A few years ago, I signed up with oDesk (now UpWork) so I could take a few gigs when times were slow. At times, I worked for less than I would have made otherwise, but I didn’t take any extremely low-paying jobs. However, one job ended up landing me an article assignment for the Huffington Post. That’s a fantastic item for my resume, and it was instrumental in bringing me writing work the more traditional way. Since clients tend to share experiences with one another, I found myself getting consistently higher paying jobs as client connections joined the oDesk work platform.
Still, it’s clear these platforms have inherent weaknesses. According to a McKinsey Global Institute study, they can restrict women’s social and economic empowerment due to gaps in gender access to digital technology in developing countries. And Mark Graham, a fellow at Oxford University’s Internet Institute pointed out that while some online workers do make more than their office-going brethren, there is a higher risk associated with working online. “Almost all of this work is precarious in some way as there isn’t much stability or security for these workers as it’s just as easy to fire them as it is to hire them,” said Graham. “It allows the clients of businesses hiring these workers a risk-free strategy—instead of taking the risk of taking these workers on more secure stable contracts, they are putting this risk onto workers themselves.”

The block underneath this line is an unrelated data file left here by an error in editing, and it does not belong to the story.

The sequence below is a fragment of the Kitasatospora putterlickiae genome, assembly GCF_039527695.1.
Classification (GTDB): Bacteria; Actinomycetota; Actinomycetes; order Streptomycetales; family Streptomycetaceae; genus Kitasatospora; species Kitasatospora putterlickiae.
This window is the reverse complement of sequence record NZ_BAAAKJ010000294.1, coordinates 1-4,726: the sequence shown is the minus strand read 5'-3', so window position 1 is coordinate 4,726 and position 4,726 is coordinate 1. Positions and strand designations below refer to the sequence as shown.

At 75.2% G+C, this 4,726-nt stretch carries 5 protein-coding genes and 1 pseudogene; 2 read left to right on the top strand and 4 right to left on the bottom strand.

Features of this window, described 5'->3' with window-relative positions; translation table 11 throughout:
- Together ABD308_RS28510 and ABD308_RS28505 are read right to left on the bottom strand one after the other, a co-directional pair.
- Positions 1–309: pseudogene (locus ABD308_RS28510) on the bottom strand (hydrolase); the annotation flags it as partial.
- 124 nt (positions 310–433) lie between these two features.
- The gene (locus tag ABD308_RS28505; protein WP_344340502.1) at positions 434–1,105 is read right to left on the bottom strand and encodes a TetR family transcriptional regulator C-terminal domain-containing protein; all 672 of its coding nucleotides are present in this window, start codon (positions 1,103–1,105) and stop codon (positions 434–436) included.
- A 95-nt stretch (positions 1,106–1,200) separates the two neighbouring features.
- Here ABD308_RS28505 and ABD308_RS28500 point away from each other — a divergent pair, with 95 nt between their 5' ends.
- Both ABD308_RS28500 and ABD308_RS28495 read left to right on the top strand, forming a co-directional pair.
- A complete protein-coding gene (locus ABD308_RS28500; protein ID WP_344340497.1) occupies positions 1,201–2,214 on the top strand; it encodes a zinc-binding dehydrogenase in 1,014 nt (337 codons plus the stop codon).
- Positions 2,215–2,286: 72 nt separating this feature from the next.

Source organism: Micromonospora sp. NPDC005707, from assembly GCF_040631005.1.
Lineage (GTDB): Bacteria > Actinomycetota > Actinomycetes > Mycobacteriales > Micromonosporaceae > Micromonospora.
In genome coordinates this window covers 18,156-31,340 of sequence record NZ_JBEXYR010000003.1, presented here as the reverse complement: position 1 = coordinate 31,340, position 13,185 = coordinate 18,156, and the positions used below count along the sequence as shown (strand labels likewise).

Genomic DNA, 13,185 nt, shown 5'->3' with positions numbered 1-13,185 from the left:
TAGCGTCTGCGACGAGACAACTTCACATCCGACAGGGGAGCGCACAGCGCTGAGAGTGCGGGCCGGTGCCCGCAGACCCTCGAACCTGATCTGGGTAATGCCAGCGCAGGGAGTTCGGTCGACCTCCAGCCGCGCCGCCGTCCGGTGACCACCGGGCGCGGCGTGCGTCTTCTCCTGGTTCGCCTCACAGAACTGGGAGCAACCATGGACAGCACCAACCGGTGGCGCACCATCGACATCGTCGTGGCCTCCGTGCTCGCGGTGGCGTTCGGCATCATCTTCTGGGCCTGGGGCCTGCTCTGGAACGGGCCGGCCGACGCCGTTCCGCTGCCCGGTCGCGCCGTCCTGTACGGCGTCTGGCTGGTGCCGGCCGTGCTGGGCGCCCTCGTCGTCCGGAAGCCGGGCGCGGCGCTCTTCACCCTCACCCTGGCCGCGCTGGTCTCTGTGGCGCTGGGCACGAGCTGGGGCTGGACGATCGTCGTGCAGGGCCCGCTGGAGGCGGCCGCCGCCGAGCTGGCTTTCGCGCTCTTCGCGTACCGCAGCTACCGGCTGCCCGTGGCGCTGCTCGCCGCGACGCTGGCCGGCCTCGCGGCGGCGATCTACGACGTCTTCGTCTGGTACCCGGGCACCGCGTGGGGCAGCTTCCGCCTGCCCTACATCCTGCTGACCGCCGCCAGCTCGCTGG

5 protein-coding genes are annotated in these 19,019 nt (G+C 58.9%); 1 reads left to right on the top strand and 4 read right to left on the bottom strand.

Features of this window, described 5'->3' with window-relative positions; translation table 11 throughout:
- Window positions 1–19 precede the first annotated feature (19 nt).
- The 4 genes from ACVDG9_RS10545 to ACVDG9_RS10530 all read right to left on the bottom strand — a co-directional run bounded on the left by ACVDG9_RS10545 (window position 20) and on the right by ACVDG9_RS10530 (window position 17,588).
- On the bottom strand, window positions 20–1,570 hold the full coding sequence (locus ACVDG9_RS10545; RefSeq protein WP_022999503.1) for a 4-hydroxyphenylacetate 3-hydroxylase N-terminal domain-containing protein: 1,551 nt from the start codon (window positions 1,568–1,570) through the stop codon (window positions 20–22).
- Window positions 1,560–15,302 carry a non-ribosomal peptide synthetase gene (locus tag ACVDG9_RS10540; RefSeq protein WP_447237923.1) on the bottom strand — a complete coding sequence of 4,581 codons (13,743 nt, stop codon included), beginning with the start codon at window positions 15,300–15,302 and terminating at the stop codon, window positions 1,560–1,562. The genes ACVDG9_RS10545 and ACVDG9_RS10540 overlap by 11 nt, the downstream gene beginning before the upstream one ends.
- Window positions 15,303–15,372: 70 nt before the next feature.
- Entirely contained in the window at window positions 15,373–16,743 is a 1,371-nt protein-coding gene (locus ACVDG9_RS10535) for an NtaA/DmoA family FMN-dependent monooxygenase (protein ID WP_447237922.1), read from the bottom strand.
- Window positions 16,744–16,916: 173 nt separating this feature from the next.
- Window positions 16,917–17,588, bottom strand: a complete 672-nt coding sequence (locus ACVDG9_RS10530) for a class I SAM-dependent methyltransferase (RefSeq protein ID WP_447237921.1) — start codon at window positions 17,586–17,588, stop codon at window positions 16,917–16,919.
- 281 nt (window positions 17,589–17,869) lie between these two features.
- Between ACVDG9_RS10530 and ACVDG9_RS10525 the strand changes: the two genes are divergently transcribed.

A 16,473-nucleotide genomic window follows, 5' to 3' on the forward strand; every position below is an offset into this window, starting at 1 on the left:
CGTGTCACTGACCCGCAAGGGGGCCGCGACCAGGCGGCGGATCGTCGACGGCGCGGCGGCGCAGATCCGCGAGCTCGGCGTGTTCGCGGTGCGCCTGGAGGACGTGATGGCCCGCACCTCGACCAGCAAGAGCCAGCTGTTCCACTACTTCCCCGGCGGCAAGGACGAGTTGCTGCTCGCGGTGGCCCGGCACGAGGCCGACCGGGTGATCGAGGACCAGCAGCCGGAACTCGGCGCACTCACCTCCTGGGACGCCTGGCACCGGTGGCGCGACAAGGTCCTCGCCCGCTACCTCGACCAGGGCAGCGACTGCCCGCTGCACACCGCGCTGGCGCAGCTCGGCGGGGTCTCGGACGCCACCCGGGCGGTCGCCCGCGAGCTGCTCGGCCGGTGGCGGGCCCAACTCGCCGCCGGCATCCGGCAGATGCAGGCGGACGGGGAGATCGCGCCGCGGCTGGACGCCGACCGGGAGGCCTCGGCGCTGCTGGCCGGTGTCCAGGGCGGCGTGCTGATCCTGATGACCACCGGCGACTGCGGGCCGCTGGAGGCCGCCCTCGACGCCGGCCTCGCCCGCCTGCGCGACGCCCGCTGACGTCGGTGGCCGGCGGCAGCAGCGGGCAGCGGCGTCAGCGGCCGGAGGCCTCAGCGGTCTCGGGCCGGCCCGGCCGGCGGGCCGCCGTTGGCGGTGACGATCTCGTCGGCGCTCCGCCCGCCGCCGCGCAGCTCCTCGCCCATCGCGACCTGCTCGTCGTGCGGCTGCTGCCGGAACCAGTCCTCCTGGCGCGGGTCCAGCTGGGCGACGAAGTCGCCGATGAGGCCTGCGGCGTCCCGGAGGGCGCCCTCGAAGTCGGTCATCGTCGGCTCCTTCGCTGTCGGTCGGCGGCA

Workers’ risks increase when platforms change operating systems and algorithms or merge with one another. The TaskRabbit community, a group of individuals offering to do small jobs such as shopping and small home repairs, recently went through an upheaval that left many employees angry. The company moved from a bidding system, which allowed Taskers to bid on jobs they liked and would fit into their daily schedules, to a system that assigns tasks via computer. Now, if a Tasker can’t commit within 30 minutes, the task is moved to someone else. This change was met with candid dismay as shown in comments on Reddit and Facebook, including this one: “I used to work every day, several tasks. I haven't received any tasks since the change. My availability is completely open, I am highly rated and have been a Taskrabbit for a year (level 16). My rates are as low as possible, setting a task to $18/hour to be competitive means a take home pay of only $14.40. I wasn't huge on bidding but I did do quick assign tasks all day long. Now there are no tasks to do :(.”